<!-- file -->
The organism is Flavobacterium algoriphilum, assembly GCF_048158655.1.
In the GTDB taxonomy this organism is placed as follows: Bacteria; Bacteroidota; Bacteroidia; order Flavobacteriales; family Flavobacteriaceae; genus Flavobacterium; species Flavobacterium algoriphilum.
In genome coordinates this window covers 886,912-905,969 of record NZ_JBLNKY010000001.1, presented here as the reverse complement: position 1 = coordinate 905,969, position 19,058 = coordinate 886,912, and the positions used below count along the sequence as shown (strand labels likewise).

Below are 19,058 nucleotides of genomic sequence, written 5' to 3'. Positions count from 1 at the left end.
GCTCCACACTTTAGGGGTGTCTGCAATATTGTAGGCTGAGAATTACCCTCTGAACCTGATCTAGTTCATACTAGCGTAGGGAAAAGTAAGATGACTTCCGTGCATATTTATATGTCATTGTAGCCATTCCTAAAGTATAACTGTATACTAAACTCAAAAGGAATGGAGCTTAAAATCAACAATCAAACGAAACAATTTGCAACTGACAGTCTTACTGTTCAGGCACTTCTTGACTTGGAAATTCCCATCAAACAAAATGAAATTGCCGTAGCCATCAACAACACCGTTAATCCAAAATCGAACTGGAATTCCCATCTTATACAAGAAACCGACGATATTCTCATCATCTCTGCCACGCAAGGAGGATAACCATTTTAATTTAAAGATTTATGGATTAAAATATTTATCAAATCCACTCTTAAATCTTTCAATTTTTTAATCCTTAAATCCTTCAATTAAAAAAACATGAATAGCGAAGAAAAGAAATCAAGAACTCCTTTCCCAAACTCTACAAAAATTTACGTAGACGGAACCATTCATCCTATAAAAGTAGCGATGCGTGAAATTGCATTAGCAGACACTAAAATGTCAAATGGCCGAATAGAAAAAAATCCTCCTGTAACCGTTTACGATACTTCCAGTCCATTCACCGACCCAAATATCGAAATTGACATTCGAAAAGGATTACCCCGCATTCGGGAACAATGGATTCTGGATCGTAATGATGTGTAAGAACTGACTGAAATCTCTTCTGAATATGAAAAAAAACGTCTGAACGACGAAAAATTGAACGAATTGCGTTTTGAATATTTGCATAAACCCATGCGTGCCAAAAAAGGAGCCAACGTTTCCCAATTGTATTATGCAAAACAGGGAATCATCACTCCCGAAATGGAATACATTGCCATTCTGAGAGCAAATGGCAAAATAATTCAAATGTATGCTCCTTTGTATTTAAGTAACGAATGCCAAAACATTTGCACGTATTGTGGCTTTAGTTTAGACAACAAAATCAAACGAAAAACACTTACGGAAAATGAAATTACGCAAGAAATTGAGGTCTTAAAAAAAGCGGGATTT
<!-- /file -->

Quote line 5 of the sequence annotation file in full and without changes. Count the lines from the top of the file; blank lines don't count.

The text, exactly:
GCTCCACACTTTAGGGGTGTCTGCAATATTGTAGGCTGAGAATTACCCTCTGAACCTGATCTAGTTCATACTAGCGTAGGGAAAAGTAAGATGACTTCCGTGCATATTTATATGTCATTGTAGCCATTCCTAAAGTATAACTGTATACTAAACTCAAAAGGAATGGAGCTTAAAATCAACAATCAAACGAAACAATTTGCAACTGACAGTCTTACTGTTCAGGCACTTCTTGACTTGGAAATTCCCATCAAACAAAATGAAATTGCCGTAGCCATCAACAACACCGTTAATCCAAAATCGAACTGGAATTCCCATCTTATACAAGAAACCGACGATATTCTCATCATCTCTGCCACGCAAGGAGGATAACCATTTTAATTTAAAGATTTATGGATTAAAATATTTATCAAATCCACTCTTAAATCTTTCAATTTTTTAATCCTTAAATCCTTCAATTAAAAAAACATGAATAGCGAAGAAAAGAAATCAAGAACTCCTTTCCCAAACTCTACAAAAATTTACGTAGACGGAACCATTCATCCTATAAAAGTAGCGATGCGTGAAATTGCATTAGCAGACACTAAAATGTCAAATGGCCGAATAGAAAAAAATCCTCCTGTAACCGTTTACGATACTTCCAGTCCATTCACCGACCCAAATATCGAAATTGACATTCGAAAAGGATTACCCCGCATTCGGGAACAATGGATTCTGGATCGTAATGATGTGTAAGAACTGACTGAAATCTCTTCTGAATATGAAAAAAAACGTCTGAACGACGAAAAATTGAACGAATTGCGTTTTGAATATTTGCATAAACCCATGCGTGCCAAAAAAGGAGCCAACGTTTCCCAATTGTATTATGCAAAACAGGGAATCATCACTCCCGAAATGGAATACATTGCCATTCTGAGAGCAAATGGCAAAATAATTCAAATGTATGCTCCTTTGTATTTAAGTAACGAATGCCAAAACATTTGCACGTATTGTGGCTTTAGTTTAGACAACAAAATCAAACGAAAAACACTTACGGAAAATGAAATTACGCAAGAAATTGAGGTCTTAAAAAAAGCGGGATTT